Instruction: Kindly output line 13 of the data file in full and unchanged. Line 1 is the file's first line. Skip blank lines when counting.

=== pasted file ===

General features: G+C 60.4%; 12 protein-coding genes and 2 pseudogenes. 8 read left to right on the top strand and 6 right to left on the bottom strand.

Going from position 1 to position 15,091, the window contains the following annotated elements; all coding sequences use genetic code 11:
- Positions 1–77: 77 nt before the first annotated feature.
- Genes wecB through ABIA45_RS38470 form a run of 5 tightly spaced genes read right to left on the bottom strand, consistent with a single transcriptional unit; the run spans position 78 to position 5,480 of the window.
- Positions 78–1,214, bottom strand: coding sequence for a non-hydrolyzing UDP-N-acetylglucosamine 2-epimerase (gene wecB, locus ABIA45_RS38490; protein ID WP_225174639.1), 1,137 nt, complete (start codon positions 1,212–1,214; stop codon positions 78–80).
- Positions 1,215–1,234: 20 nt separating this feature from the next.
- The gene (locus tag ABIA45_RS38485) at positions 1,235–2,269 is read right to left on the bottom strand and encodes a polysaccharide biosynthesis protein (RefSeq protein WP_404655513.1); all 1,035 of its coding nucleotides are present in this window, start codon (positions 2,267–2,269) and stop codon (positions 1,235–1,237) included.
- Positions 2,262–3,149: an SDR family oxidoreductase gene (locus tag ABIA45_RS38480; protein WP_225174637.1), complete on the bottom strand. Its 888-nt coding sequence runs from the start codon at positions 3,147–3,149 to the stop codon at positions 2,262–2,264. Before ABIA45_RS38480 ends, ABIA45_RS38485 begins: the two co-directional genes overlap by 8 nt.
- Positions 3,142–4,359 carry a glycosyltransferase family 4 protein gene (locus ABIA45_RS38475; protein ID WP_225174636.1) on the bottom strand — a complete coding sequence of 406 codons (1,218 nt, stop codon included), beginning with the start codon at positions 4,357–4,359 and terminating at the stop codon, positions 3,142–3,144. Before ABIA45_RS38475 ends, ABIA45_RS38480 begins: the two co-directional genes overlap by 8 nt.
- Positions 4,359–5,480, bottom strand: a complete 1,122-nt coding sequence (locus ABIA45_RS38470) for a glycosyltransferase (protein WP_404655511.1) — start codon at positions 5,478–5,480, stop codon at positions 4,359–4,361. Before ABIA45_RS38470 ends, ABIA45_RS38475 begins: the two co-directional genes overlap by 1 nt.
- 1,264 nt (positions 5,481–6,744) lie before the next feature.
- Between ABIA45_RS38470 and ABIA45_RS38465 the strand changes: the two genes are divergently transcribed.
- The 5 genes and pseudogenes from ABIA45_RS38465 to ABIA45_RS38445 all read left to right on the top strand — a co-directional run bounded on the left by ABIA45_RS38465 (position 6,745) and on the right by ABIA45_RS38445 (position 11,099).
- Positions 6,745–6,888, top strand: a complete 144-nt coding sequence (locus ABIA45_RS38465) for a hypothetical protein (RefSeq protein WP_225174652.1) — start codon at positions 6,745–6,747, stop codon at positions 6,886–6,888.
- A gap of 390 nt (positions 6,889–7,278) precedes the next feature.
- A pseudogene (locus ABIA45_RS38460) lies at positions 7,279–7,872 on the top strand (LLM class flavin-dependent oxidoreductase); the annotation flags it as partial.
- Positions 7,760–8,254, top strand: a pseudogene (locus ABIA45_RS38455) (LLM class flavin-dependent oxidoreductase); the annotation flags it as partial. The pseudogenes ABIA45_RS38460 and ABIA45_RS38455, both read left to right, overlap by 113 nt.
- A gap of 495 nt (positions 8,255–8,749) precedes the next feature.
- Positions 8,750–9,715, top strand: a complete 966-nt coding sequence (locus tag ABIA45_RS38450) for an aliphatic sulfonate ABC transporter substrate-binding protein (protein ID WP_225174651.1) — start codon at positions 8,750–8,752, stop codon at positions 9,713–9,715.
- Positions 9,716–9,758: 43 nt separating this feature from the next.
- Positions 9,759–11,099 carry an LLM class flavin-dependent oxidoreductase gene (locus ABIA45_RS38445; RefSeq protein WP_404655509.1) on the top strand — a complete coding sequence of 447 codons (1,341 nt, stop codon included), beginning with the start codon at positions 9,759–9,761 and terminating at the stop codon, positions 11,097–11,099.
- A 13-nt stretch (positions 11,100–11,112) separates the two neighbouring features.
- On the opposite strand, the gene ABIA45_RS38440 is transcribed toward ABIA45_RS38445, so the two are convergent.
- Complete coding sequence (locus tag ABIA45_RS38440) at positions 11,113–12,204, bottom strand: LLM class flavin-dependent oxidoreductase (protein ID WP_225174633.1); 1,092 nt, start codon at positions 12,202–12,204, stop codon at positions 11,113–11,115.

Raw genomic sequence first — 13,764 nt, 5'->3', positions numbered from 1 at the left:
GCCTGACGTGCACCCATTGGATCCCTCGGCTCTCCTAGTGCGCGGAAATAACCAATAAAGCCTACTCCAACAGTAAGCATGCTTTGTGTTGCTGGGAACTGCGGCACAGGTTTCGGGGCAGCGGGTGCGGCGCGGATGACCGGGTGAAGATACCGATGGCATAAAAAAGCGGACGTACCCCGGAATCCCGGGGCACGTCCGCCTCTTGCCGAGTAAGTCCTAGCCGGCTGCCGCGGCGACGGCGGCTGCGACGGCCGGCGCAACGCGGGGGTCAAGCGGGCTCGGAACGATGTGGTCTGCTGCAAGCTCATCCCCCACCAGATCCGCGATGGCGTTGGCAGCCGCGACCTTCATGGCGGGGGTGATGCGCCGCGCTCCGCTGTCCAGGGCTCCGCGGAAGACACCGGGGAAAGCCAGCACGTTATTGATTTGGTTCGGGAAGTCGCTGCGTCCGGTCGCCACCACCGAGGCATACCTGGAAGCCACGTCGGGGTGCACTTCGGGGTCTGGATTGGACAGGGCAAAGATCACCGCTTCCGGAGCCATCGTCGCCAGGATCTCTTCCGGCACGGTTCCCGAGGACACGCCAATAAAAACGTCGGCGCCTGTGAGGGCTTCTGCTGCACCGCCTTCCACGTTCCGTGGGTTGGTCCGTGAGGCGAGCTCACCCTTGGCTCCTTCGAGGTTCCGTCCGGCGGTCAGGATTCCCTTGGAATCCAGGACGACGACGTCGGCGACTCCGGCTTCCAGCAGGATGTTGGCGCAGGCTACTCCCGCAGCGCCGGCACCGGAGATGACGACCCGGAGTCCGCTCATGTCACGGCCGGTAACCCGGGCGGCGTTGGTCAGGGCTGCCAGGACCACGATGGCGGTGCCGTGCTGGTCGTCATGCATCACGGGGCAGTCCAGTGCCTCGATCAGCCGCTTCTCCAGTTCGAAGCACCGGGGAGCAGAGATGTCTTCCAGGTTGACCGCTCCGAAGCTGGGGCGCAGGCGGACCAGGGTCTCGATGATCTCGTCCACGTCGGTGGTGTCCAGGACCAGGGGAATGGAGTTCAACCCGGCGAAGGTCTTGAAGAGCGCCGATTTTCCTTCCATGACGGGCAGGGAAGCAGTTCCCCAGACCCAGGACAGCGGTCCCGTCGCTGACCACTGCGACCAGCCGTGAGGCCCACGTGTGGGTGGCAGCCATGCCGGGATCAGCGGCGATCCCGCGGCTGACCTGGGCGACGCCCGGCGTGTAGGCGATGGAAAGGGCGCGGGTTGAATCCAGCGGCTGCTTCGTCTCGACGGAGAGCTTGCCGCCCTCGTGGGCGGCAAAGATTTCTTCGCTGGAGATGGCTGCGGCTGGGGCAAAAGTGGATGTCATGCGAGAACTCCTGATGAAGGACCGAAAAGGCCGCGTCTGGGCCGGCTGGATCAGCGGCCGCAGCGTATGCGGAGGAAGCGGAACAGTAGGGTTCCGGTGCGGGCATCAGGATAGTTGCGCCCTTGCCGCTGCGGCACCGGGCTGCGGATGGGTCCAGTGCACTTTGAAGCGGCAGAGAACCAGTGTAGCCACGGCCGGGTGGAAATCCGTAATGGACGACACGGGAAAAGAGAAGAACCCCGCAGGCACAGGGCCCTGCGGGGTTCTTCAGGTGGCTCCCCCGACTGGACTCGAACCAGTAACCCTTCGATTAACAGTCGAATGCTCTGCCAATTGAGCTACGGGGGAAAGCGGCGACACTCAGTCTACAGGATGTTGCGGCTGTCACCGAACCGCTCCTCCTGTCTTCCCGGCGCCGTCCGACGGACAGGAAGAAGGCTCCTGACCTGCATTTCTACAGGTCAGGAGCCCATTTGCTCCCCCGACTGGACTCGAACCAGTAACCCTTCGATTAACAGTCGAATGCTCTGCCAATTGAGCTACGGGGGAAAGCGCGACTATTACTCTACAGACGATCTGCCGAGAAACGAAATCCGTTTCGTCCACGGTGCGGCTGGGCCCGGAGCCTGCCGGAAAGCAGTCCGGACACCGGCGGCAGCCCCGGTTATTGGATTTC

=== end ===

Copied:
- The 5 genes and pseudogenes from ABIA45_RS38465 to ABIA45_RS38445 all read left to right on the top strand — a co-directional run bounded on the left by ABIA45_RS38465 (position 6,745) and on the right by ABIA45_RS38445 (position 11,099).